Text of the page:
Regarding The Second Most Nostalgic Car In A Bro’s Life…
There are two cars a Bro fondly remembers from his teenage years: The car he drives right after getting his license and the car he spends the most time cruising around, riding shotgun in with his best friend.
When you look back with nostalgia, your best Bro’s car feels like a second home. It’s the car your Bro picks you up in when driving is still new and a thrill. It’s the car where you just sorta easy into the front seat all-too-well and can work the stereo controls in a pinch if requested. Nothing is unfamiliar. It’s not your car and it never will be, but you still feel a strong connection to it. You just *get* that car.
When I was in high school — only around 16 at the time — three close friends and I drove to Cincinnati to see a Phish show. It was in the middle of February. Everyone’s parents were cool with it because my one friend’s college-age brother was going to be at the show. He arranged for a hotel for the group. It was about a seven-hour drive from our hometown in Central Pennsylvania. Only one of us, my buddy Corey, had the road liberty of a senior drivers license to do the entire trip. He drove, the other Bro and myself were passengers each direction. Those were the rules.
Our vehicle for the expedition — the first of many road trips together — was a forest green 1996 Toyota Camry. It had tan upholstery. The car was a hand-me-down car in Corey’s family, with over 100,000 miles on the odometer from his older siblings by the time it was his turn to drive it.
From that point on, Corey’s forest green 1996 Toyota Camry was *that* car; the one that felt like a second home that wasn’t yours.
On that first road trip, we set out early in the morning heading west on the Pennsylvania Turnpike, hitting ugly winter weather in the mountains about an hour outside Pittsburgh. Despite the car’s old age and Pennsylvania’s notoriously awful road conditions, Corey drove fine. That Camry was a workhorse in the weather. After just a few hours of driving through Ohio, we were throwing UNO’s Pizza slices in our faces in downtown Cincinnati before the band took the stage for the first set. It was a great night.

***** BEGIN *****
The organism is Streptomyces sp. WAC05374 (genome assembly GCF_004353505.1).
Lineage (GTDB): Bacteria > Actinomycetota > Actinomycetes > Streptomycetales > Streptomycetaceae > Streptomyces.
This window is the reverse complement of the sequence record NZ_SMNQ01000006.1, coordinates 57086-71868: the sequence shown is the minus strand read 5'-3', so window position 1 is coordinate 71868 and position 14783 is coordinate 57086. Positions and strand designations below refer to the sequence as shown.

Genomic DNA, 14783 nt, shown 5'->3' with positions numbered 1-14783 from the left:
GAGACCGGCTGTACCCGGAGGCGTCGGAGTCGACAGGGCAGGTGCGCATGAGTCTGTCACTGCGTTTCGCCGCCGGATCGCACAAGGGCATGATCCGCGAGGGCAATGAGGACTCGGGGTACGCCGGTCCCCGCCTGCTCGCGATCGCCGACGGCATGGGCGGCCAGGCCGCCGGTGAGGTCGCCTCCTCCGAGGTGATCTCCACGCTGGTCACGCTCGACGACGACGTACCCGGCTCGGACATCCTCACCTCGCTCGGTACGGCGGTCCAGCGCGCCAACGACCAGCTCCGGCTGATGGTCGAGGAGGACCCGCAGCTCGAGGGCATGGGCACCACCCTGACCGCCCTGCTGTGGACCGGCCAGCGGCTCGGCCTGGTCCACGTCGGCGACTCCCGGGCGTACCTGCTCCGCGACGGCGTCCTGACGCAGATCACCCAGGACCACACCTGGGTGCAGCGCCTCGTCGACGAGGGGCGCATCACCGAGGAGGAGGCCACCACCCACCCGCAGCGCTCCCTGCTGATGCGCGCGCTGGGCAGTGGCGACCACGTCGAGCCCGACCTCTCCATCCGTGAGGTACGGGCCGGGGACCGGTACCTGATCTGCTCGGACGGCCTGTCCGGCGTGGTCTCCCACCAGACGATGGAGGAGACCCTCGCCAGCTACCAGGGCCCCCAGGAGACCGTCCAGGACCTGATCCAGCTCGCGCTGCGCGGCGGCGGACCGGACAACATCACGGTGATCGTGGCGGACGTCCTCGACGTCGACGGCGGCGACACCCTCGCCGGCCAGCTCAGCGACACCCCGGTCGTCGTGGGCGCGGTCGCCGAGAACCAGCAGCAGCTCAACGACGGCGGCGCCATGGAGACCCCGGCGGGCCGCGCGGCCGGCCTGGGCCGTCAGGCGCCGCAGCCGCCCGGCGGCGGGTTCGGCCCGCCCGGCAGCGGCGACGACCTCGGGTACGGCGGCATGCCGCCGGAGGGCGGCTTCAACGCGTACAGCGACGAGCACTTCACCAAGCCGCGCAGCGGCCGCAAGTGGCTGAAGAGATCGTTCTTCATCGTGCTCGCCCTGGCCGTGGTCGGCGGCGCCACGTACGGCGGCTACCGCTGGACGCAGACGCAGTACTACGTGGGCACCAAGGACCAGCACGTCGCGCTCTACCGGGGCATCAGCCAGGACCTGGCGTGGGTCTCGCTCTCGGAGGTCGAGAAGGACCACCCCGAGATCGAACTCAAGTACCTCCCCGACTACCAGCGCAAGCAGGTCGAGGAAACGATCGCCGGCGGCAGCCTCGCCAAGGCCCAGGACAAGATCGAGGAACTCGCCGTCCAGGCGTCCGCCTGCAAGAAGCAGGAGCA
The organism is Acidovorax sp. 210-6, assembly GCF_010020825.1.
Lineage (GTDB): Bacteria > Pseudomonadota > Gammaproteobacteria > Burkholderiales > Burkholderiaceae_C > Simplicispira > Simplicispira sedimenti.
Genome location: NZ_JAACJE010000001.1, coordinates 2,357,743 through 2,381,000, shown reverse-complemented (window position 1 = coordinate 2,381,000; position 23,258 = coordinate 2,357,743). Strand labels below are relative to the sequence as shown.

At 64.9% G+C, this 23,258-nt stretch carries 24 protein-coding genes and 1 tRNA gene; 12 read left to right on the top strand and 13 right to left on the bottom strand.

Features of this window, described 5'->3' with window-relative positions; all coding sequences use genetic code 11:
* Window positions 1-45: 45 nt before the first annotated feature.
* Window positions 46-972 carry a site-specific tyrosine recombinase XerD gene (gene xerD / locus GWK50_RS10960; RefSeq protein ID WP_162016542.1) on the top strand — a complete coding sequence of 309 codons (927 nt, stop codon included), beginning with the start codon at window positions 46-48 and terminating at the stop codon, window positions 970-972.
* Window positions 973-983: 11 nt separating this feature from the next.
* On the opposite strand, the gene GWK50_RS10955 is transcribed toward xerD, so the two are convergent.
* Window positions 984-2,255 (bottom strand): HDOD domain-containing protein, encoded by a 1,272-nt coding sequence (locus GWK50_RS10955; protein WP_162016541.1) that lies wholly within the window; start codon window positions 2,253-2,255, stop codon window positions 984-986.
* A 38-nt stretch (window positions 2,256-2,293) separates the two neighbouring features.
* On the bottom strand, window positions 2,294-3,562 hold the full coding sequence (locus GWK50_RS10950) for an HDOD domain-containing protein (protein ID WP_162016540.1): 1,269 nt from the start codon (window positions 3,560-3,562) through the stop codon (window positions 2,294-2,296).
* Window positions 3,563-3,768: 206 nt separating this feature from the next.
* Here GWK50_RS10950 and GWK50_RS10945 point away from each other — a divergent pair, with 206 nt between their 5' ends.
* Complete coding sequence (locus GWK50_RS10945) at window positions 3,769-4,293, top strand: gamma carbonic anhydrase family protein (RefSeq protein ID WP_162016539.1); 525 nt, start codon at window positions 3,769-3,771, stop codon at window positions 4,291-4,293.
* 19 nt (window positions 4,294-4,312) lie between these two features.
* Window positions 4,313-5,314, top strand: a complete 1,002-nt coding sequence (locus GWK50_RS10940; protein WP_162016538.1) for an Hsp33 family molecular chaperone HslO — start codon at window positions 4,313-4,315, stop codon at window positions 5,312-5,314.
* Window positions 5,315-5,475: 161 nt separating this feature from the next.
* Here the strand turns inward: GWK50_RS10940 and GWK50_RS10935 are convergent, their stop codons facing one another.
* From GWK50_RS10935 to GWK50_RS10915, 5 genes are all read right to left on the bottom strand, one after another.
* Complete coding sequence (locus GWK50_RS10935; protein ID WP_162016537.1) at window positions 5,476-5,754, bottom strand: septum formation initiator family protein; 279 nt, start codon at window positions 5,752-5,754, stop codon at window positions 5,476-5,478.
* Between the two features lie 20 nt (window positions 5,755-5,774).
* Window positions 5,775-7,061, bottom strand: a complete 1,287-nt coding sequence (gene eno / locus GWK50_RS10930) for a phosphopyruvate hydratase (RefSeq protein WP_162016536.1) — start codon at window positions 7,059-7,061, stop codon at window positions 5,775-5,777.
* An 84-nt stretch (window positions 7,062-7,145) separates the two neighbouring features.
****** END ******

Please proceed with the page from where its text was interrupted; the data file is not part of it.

This was the first of many road trips with did in that Camry over the next few years. Drives to the beach in college, a road trip to Phish’s Coventry Festival in 2004. Lots of music festivals and camp outs with friends in the woods near our hometown. It was always dependable, always comfortable. On a road trip, your car is home and Corey’s Camry always made for a damn good one. When it was my turn to drive it on these adventures, it never felt all that unfamiliar.
One time, before heading to college for our freshmen year, we loaded it up with case after case of Gatorade from Sam’s Club to sell in the camp grounds of a music festival. All free space in the backseat and trunk was full with case after case of Gatorade. The car was so weighted down from the cases and our camping gear that the rear of the car sagged, almost to the point it was comical. We looked like complete dweebs and deserved every laugh from passing motorists. We got the last laugh, though, selling hundreds of those Gatorades on Saturday and Sunday morning for $3 a pop (2 for $5!) just outside the festival grounds. We sold every bottle and the Camry had no problems going up hills on the way home.